We do not find it necessary to decide whether the provision of section 3063 of the Penal Code requiring the statement of cause in the order of revocation applies to the factual situation here presented. This is so because, even if it be assumed (without deciding) that the requirements of the section are applicable, the record shows that they were complied with in the present case.
The order as set forth in the petition for habeas corpus and in the original return of the attorney general was incomplete. As there set forth the order appears to be based on a finding of the Authority that McLain was found guilty of ‘suspicion of complicity’ in the assault on Mahoney. Such a finding, if it had been made, would, at most, justify a suspension of parole pending further investigation, not its revocation. If, as petitioner contends, parole was merely suspended by the order of June 16, 1958, pending further investigation, then a delay of about two and one-half years in concluding that investigation would be unreasonable in view of the fact that so far as the record shows, in fact, no further investigation was made. But, after oral argument, an ‘Amendment to Answer and Return to Order to Show Cause’ was filed by the attorney general. Attached to this document, for the first time there was disclosed the complete order of the Authority of June 16, 1958. That order is on a form entitled ‘Recommendations of Disciplinary Committee and Adult Authority Action.’ After setting forth certain preliminary information the document sets forth the charge made before the disciplinary committee as follows: ‘D1103. Responsibility under State Laws (Knifing assault upon Inmate Mahoney A35401 Suspicion of complicity therein).’ Then follows a recitation of the plea of not guilty of McLain before the disciplinary committee, and the findings of the committee ‘Guilty of complicity as charged.’ This is followed by the listing of the discipline imposed by the prison officials, and this by the recommendation of the committee to the Adult Authority, which is ‘Refer to Adult Authority. Loss of dates. Place on 11/58 calendar.’ Then at the end of the document appears the order of the Adult Authority ‘Rescind Action Of 4/22/58 Fixing Term And Granting Parole. Place On November 1958 Calendar (Disciplinary 5/29/58).’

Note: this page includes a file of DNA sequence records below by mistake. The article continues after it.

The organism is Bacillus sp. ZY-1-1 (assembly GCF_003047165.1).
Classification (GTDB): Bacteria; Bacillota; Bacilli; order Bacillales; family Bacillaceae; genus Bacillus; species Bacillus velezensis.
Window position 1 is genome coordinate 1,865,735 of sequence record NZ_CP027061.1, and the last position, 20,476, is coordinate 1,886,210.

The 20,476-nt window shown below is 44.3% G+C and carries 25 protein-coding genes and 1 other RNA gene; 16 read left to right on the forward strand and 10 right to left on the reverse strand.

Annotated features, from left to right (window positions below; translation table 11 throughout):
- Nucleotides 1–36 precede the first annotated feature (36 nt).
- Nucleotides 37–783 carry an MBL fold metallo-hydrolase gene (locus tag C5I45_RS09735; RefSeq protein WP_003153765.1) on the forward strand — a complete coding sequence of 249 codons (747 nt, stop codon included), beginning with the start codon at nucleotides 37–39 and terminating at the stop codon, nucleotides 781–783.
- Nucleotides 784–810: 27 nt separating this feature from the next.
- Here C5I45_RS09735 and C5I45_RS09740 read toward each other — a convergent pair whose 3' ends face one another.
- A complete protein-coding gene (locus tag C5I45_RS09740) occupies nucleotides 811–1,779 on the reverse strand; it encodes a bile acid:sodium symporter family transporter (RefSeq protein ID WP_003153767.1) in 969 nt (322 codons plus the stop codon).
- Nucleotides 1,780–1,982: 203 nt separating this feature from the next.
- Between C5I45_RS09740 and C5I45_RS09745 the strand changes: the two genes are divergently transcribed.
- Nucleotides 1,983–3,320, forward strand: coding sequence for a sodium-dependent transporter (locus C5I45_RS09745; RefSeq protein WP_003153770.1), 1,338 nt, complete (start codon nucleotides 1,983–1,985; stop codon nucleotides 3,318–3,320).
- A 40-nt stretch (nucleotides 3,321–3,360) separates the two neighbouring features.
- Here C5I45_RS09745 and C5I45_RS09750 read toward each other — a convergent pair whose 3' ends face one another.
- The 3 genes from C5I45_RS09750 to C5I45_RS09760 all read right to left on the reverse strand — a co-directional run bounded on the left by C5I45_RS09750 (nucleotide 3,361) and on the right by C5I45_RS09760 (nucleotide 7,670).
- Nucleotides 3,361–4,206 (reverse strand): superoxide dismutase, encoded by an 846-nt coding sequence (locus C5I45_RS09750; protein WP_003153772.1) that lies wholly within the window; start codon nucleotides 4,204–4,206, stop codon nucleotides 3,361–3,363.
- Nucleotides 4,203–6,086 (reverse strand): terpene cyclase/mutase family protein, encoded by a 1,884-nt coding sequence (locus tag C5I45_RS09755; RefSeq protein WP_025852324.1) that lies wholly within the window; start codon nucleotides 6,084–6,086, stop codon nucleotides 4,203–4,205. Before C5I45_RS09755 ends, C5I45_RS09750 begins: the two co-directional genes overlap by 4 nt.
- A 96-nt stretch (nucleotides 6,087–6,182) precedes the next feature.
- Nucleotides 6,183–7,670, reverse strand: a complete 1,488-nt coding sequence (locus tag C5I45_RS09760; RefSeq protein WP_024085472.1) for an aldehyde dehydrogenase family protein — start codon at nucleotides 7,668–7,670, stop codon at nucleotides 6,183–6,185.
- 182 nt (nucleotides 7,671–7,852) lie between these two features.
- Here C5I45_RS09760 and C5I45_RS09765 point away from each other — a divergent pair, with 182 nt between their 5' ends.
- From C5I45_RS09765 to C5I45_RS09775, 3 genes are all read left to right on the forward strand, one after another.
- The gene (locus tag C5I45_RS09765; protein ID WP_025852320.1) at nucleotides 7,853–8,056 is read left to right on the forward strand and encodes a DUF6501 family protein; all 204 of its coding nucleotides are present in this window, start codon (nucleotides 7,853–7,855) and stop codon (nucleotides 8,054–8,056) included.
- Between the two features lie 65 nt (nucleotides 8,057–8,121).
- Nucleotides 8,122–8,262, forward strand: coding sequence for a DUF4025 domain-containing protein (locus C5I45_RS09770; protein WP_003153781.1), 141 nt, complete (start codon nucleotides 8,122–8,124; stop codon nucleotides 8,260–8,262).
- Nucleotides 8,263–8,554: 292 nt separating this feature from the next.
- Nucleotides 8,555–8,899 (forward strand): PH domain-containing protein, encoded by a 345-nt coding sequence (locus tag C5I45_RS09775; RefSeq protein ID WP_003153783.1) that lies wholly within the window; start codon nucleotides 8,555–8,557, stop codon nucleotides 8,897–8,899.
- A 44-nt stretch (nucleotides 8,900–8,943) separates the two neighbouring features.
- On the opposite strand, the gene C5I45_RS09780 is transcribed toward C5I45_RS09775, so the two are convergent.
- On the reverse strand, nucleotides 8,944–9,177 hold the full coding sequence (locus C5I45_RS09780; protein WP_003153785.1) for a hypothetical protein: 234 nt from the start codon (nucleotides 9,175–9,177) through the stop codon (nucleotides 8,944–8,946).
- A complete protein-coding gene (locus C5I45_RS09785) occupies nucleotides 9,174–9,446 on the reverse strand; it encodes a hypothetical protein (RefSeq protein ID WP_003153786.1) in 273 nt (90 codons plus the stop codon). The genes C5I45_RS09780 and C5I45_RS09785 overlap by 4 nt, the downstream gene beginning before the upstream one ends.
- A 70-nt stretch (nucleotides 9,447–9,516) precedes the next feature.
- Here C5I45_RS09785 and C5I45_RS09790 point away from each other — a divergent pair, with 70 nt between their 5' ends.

Thus the ‘suspicion of complicity’ language relied upon by petitioner is not used to describe any action taken by the Authority but simply to describe the charge made against McLain before the disciplinary committee, and before the investigation had been completed. Then the order of the Adult Authority discloses that the disciplinary committee found McLain ‘Guilty of complicity as charged.’